Monthly Archives: May 2018

The Best Way to Approach the Sea

Sideways, so sly?

Or head on, so bold?

With a house for company?

With a fence for (ha ha) protection?

Or with a sandbar to still that water down until it turns to swans?

In snow?

In the midnight sun?

From halfway down a ridiculous cliff called, for some reason, a road?

From the land of the dead at the bottom of the cliff?

Among muck-raking sheep?

From the city?

From a place on no map?

From a boat?

From a coal mine?

With a lighthouse?

Through a gate while tipping over in the wind (a common affliction)?

On a lazy evening when horses come to visit and refuse to eat your apples because they’ve never encountered such a strange thing before?

At the end of the road?

Without a road at all?

When the sea turns to silver?

When silver turns to the sea?

When the sky rains gold?

Over the mouth of a river?

Or when the sea flows into a river’s mouth and speaks of deep mystery?

These are the mysteries of people who live after the landing that makes firm ground out of waves that, wouldn’t you know, is not so firm after all. Yeah, best, maybe to just wade out with the trolls.

Waiting for whatever comes!

Having Fun keeping Warm with the Fairies in the Icelandic (Oh Not Really) Cold

Six years back, these ads for warm weather clothing were all the rage.

A melancholy bunch, but they appealed to visitors of European heritage.

Who just want to go where it is cold and to be warm there, or at least are willing to let their bodies remember all that.

Of course, the ads were made in New York.

But their appeal was solid.

Today, the ads are still about superhuman melancholy, about prowess in conditions that would slay most others, but with adventure. No longer is being bodily present in Iceland enough. You have to be an airplane.

And of course, at the same time still be a vulnerable waif, even with a bit of fear and disdain.

Ah, Iceland, still playing with fairy lore after all these years.

Imagine if the Icelanders just got up one day and redefined the human myth instead! I’m waiting for that day.

Perhaps new glasses first?

War Memorials in Iceland

In West Iceland, the aluminum plant in Hvalfjörður, which draws power from the dammed highlands, is watched over by the abandoned World War II fighter base that guarded the British Fleet, and which is now gone to the birds.

In East Iceland, the aluminum plant in Reydarfjörður draws power from Skaftafell, in the cloud at the height of the Lagarfljót, watched over by an abandoned horse-drawn manure spreader on the farm Gunnar bought to avoid the Second World War.

These too are the faces of war. In Iceland, which won its independence during the Second World War while its colonial masters in Denmark were occupied by the Germans, that war is honoured by double-edged memorials such as these.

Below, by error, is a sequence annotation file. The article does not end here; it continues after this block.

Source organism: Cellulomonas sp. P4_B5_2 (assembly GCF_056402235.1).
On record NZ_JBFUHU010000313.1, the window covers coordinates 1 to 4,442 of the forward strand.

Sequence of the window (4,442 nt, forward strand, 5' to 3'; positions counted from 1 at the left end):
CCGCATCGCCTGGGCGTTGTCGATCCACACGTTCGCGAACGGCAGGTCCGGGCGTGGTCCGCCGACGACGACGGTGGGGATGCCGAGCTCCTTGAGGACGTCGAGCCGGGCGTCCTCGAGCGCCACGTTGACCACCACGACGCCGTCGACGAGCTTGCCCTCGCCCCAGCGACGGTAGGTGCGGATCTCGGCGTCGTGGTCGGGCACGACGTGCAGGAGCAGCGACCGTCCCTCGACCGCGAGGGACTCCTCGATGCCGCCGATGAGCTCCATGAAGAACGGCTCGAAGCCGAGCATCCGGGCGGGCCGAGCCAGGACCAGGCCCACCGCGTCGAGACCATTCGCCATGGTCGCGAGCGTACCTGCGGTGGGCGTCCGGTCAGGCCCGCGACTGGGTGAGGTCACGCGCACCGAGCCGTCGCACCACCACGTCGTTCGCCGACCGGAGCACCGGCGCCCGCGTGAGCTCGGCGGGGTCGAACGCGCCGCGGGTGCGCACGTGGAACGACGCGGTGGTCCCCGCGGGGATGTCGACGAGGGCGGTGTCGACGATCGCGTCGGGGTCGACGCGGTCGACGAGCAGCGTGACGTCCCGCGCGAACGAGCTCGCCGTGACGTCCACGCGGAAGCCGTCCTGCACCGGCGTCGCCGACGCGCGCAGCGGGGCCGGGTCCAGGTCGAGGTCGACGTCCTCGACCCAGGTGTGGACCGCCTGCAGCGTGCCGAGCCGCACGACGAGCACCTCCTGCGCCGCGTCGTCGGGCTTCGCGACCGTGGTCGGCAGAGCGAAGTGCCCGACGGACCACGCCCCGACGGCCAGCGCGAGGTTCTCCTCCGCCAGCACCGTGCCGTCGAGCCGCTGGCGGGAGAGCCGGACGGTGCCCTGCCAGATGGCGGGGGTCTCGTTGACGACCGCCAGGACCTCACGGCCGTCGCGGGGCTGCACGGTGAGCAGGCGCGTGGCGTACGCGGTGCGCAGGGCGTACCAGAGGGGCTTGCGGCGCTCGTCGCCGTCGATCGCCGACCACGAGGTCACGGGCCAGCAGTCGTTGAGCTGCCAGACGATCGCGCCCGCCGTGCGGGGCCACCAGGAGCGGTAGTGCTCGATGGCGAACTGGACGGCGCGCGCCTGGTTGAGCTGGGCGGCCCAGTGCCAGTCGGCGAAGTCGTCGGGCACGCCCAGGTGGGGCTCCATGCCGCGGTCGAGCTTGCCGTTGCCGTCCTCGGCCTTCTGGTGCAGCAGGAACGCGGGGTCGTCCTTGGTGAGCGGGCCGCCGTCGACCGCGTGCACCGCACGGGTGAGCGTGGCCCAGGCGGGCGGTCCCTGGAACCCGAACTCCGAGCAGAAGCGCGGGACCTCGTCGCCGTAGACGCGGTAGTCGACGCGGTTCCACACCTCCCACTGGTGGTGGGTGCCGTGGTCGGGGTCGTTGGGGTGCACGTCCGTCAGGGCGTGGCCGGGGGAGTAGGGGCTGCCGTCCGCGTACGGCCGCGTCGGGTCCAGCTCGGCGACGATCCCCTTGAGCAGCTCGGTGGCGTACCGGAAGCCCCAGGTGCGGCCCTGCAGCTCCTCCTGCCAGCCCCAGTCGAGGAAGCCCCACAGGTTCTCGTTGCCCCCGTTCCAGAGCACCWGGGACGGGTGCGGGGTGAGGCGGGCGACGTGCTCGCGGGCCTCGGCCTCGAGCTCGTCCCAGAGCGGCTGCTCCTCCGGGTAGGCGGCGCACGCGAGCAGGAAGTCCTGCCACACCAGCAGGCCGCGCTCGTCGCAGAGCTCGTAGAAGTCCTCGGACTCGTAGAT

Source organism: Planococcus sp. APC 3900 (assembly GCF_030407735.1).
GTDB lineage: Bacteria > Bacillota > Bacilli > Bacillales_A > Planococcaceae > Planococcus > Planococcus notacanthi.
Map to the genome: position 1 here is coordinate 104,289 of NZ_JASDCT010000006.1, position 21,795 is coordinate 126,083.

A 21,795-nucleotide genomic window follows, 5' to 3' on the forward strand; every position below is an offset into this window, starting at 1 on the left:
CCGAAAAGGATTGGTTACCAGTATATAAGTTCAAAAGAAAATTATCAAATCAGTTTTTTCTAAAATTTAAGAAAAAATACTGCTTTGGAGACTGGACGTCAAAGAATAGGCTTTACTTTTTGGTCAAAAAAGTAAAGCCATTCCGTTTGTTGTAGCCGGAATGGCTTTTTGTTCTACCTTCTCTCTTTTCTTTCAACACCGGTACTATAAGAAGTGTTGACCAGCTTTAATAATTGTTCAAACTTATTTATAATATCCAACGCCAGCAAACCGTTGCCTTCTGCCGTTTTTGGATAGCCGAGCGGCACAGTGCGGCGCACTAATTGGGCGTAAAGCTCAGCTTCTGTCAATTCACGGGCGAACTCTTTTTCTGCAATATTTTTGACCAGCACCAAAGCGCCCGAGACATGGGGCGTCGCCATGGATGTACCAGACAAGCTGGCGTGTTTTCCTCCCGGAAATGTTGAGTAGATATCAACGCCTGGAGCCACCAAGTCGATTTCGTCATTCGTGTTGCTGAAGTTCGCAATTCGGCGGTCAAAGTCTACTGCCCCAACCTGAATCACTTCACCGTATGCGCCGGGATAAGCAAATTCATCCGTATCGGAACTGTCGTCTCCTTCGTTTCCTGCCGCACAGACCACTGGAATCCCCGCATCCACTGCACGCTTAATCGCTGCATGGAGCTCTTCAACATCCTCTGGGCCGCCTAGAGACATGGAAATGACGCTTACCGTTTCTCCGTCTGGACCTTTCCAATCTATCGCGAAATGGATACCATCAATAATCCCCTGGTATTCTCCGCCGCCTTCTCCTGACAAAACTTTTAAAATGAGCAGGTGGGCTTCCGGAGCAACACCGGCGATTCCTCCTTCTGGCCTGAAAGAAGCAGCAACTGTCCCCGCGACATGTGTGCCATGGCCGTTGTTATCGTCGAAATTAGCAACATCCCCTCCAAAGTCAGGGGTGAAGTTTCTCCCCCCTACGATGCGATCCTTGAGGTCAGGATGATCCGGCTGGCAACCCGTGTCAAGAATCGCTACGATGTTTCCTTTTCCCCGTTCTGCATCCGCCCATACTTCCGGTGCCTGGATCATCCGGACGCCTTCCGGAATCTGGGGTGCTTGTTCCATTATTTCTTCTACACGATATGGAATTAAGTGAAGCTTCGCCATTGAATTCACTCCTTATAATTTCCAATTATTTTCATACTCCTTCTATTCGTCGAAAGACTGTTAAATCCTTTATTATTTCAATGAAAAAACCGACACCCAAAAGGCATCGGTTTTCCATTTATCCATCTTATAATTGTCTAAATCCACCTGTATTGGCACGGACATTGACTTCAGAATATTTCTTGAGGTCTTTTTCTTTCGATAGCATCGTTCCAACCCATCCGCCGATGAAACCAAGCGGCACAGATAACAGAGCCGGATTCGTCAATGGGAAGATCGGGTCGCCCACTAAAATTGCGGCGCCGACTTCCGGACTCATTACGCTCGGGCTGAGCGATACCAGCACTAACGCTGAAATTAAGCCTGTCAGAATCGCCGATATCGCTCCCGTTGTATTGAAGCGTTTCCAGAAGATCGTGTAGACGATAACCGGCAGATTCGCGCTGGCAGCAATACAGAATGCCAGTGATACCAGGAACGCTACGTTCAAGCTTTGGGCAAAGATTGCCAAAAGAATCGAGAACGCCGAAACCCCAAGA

Beautiful Systrafoss

Back in the days before lava covered the best of Iceland and people had to move up onto the hills with their sheep…

… the priests of Kirkjubær …

The basalt column marks the old church.

… were famous for keeping a group of nuns, well, orphan girls for the most part, over at Kirkubærjarklaustur, for the pleasure that could be gained from that …

 

… in just the place the Irish monks (who were on Iceland before the Icelanders) were camping out in caves in the cliffs and living off bird eggs (and then abandoned because a bunch of noisy pagans and their Irish women [slaves aka wives] had moved into town), and I wonder, you know, if the priests didn’t choose the place because the falls are like a bridal veil.

Systrafoss

… that flows down the hill separately, splits around the rock (fine Christian symbolism there) and then unites as one — before flowing through the cloister. We’ll never know, but we do know that the young women were set to work embroidering cloth, and that Icelandic cloth was the best in the world. It would be a surprise if the amorous priests missed out on the symbolism, or didn’t point it out to the girls left in their charge. At any rate, the falls are beautiful, and richer for a history older than Iceland, even though the lava took all the best land away, some say to punish those lascivious priests.

Still, the land’s still good enough for zipping through on a tractor, so all is not lost.

Reykjavik’s Wall Against the Cold

Why does Reykjavik build a wall to separate itself from Iceland?

To keep back the sea, perhaps. On an island, this may be the way: one is always blocked by water. It can be comforting. As things evolve, however, blocking behaviour become internalized, and then when your colonizers give you cars, why, you can always drive around, right? There remains no price for blocking … or does there? Or does “driving around” still not untie an old, old knot?